The line that was lying in the water. I didn't know whether to reel in the line or mend it into the boat with my hand. I chose the reel, figuring at least I would have some drag control to help with the fight. I started slowly reeling in the line, not exactly sure if it was hooked or just mouthing the fly.

As the slack line wound onto the reel my anxieties mounted.

Here I am, alone in a 10 ft flat bottom john boat that's only about 45 inches wide, with a 6wt rod, 9 ft long, that is reaching across a downed stump with no room to fight or run.

Suddenly, the line tightened.

I hadn't even realized how fast I'd been reeling in the line and suddenly it was taut. Then it was ripping off the spool faster than I'd put it on. Downstream, then out into the channel. I'm just holding on, trying to keep the tip up and away from the fingers of roots and branches sticking up out of the water.

The reel screamed as the line went out, well into the backing. It was all going too fast for me to react. I finally started palming the reel to slow the fish down. All of a sudden the line went slack.

The first thing that came to mind was another break off. I started reeling in, then there was a tug. The fish was swimming back upstream towards me!

I reeled line like mad. Suddenly it turned and headed straight for the tree roots next to the boat. I lifted with everything I had, trying to keep the fish from burying itself in the roots and tangling my line.

Slowly, I could feel the fish rising toward the surface. My arms ached already and it hadn't been even 10 minutes. Finally, the fish came to the surface. I looked at the dorsal fin and saw the place they'd tagged it three years ago. The tag had ripped out, ripping part of the dorsal fin in the process. The fish was huge, at least 43 or 44 inches. A scar ran across its face from a previous battle.

It was just sitting there in the water, looking at ME!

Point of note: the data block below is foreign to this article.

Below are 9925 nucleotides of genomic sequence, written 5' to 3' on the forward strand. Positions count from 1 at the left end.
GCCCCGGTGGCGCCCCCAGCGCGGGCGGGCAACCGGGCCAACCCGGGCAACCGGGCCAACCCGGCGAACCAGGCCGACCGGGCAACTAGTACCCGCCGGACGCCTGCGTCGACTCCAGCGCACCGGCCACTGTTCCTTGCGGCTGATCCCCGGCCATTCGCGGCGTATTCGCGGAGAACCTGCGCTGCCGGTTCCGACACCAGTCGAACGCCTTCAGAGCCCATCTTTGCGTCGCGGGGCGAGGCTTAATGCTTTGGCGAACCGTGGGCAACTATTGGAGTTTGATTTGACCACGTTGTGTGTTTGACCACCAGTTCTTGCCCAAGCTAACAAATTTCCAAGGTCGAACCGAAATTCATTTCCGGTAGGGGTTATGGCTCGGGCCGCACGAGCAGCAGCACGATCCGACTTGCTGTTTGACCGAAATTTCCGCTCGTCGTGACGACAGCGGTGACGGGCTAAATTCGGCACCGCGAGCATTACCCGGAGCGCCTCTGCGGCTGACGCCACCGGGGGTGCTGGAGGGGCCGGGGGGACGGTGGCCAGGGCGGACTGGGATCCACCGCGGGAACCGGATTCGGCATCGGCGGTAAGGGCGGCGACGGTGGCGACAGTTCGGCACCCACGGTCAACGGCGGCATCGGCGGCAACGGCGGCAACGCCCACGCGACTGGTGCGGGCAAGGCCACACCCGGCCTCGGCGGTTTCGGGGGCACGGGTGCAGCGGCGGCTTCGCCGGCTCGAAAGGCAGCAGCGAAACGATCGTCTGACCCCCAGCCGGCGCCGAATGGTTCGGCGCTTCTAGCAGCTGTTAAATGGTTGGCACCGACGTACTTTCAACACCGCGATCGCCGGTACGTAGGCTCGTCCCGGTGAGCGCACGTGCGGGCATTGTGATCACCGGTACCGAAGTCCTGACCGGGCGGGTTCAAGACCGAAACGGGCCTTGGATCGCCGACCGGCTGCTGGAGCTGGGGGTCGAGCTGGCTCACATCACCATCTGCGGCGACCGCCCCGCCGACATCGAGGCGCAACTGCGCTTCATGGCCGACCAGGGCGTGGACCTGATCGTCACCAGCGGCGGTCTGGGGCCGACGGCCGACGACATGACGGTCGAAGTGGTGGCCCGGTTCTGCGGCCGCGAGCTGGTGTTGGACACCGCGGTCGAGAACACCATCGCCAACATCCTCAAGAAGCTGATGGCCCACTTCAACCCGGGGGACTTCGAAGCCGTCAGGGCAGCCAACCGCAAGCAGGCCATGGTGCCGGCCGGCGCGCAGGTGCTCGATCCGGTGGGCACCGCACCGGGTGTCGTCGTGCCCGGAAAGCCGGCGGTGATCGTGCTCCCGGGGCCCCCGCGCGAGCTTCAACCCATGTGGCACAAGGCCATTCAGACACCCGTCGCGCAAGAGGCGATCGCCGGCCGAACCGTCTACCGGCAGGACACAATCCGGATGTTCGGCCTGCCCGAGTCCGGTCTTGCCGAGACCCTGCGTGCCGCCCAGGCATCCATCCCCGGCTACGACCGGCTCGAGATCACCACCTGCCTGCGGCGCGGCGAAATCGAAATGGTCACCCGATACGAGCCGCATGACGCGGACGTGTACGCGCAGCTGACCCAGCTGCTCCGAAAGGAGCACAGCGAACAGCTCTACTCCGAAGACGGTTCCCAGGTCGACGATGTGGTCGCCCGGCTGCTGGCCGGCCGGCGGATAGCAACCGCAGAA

Then a very scary thought ran through my mind, if I managed to net this monster and get it into this little boat with me what are my chances of rowing back across the river and still having my body intact.

The teeth were huge, hanging out over its upper lip like a crocodile. We sat there looking at each other for about 30 seconds.

Then I very slowly reached down and picked up my hemostats and cautiously reached down for the fly hanging out of it's upper lip. I was more scared at that point than I think I've ever been in my life. I'd seen what it had done to ducks and I did not want my hand to be shredded like yesterdays hamburger. I carefully locked the hemostats onto the hook, then quickly twisted and pulled the hook out.

The whole time the fish just sat there, watching me. It slowly sank down in the water, then with a swish of its tail, went under the boat and out of site.

I sat there, stunned, astonished, sweating, and shaking. Unable to even untie the boat for 15 minutes and row back to the dock.

While I sat there in the boat the two neighbors walked down to the bank, laughing. They had seen what had happened, watched the fight, saw the fish and thought that I'd gone into some trance or something and were just coming down to check on me. One of them made the comment that this was the first time they'd ever seen me bite off something bigger than I could chew, and admit it. Until next time! ~ Randy Fratzke